Austin’s long and abandoned road to implementing synchronized or “smart” traffic lights.

COST Commentary: The recent KXAN article below addresses one of the most cost-effective ways to improve mobility, in cities similar to Austin, for all citizens. For the past 25 years, the City of Austin has advertised its objective to improve its signal lights’ timing/synchronization, with exiting technology, to upgrade the mobility of those using Austin’s roads. This is always one of the most cost effective ways to reduce citizens’ travel time and improve safety. However, many traffic lights and road intersections remain deficient in their timing and existing “smart” traffic light systems have not been implemented.

If one believed in conspiracy theories, you might conclude this ignoring of a foundation concept to improved mobility is purposeful and intended to discourage people from using private vehicles on the roads. This is consistent will numerous other transitions including conversion of one-way streets to two way and reducing car lanes in favor of wider sidewalks and protected bicycle lanes. All of these actions are increasing congestion and safety hazards resulting in discouraging citizens from driving in central Austin. And, guess what: The City’s actions are not resulting in more people entering the City center by riding public transit and bicycles.

Whatever the motivation in not effectively addressing Austin’s signal deficiencies, it is all part of Austin’s ineffective management of transportation programs and allocation of transportation funds to improve the overall mobility of citizens. Citizens continue to be constrained by City leadership and a transportation department which puts their perceived priorities ahead of citizens’ priorities. Elected officials and city employees do not seem to recognize they work for citizen taxpayers who pay their salaries and fund the mobility projects.

City reexamines worst traffic signals in Austin
By Kate Weidaw, KXAN, Published: July 6, 2016

AUSTIN – A recent study by the city of Austin’s Transportation Department reveals nearly 60-percent of drivers say they are unhappy with the timing of traffic signals.

As a result, the city has hired an engineer whose sole job is to reconfigure the timing of traffic lights so drivers can keep moving. But it can be a tricky job.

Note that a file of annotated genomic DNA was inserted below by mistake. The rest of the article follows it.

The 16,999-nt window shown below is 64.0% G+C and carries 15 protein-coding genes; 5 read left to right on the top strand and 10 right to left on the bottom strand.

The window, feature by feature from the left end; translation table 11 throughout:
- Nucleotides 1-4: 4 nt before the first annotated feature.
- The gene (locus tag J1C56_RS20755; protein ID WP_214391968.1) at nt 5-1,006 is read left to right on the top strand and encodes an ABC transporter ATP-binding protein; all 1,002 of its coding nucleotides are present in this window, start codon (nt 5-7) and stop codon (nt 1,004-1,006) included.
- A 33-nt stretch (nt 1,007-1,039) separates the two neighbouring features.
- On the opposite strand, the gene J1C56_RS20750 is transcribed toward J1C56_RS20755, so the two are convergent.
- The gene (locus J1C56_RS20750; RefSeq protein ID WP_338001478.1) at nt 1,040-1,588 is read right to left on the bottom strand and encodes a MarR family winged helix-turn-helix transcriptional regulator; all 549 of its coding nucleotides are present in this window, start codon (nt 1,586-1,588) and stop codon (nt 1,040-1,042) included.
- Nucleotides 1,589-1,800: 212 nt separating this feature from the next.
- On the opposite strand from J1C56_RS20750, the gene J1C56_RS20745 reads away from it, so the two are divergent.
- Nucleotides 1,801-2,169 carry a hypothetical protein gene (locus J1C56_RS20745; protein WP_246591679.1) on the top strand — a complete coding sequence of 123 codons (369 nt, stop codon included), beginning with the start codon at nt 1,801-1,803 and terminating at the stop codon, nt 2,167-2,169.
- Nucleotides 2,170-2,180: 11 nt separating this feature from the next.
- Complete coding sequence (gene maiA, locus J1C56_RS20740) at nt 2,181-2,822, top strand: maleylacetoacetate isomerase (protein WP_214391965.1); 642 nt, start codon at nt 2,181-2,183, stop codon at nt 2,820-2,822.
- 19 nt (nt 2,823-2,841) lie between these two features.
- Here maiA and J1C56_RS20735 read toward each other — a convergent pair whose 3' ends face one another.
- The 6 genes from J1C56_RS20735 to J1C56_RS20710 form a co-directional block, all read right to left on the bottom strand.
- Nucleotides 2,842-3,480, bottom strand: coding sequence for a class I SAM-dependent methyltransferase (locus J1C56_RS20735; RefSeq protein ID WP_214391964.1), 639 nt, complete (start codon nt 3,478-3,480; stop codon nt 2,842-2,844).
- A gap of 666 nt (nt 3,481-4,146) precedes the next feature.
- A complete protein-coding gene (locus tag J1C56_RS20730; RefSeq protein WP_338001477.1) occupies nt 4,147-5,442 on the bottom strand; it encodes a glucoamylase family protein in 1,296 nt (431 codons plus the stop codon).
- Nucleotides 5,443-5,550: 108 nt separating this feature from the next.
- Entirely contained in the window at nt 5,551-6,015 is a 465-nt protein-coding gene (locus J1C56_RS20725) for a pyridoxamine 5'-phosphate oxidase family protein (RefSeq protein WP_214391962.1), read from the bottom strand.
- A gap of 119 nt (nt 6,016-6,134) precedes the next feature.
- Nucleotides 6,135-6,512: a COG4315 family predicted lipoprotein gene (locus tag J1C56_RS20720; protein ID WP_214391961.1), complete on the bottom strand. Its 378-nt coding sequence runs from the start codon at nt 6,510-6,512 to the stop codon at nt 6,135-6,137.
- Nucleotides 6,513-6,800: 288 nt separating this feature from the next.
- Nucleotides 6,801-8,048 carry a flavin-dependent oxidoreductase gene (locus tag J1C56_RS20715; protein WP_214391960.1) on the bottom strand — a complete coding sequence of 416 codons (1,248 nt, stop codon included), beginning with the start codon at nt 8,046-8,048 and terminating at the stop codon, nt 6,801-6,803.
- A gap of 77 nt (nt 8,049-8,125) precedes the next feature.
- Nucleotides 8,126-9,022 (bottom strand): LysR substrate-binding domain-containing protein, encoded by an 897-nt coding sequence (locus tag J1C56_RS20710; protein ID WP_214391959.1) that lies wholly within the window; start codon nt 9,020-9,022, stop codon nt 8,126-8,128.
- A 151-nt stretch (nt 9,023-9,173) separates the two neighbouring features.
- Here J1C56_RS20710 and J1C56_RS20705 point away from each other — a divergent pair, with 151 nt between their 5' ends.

“Folks always say can’t you just change the signal timing,” said Jim Dale, Austin Transportation Department Assistant Director. “One of the things I like to say with that is: if you’re going to give someone more green time that means someone else is getting more red time. So there is that balance. Yes, I can give you more green time, but that may be at the expense of a side street.”

Each month the Transportation Department reports they receive more than one thousand requests for maintenance on lights. One problem is the significant boost in the number of cars on the road.

“A lot of folks when they’re driving during the peak periods, there are just too many cars on the road,” said Dale. “The signals cannot process that amount of traffic when everyone is trying to get to downtown or get their kids to school or to their jobs on time.”

As a result of the findings from this recent study city engineers have a goal of evaluating at least one-third of the signals each year. The city currently maintains about 950 traffic signals. Those wishing to request an engineer to look at the timing of a signal can call 311.

The intersection at Rustic Rock Drive and Spicewood Springs Road is partially blamed for the death of a 14-year-old boy was hit and killed in northwest Austin earlier this month. Walk Austin, a coalition of community advocates, says part of the issue was the flashing yellow lights at the intersection where the teen was killed.
“Drivers do not always yield the right of way, and it is imperative that we provide safe crossing opportunities for our most vulnerable populations during the most dangerous hours of the day on our most dangerous roadways,” stated Walk Austin in a letter sent to the city.

Comments are closed.

©2007 Coalition On Sustainable Transportation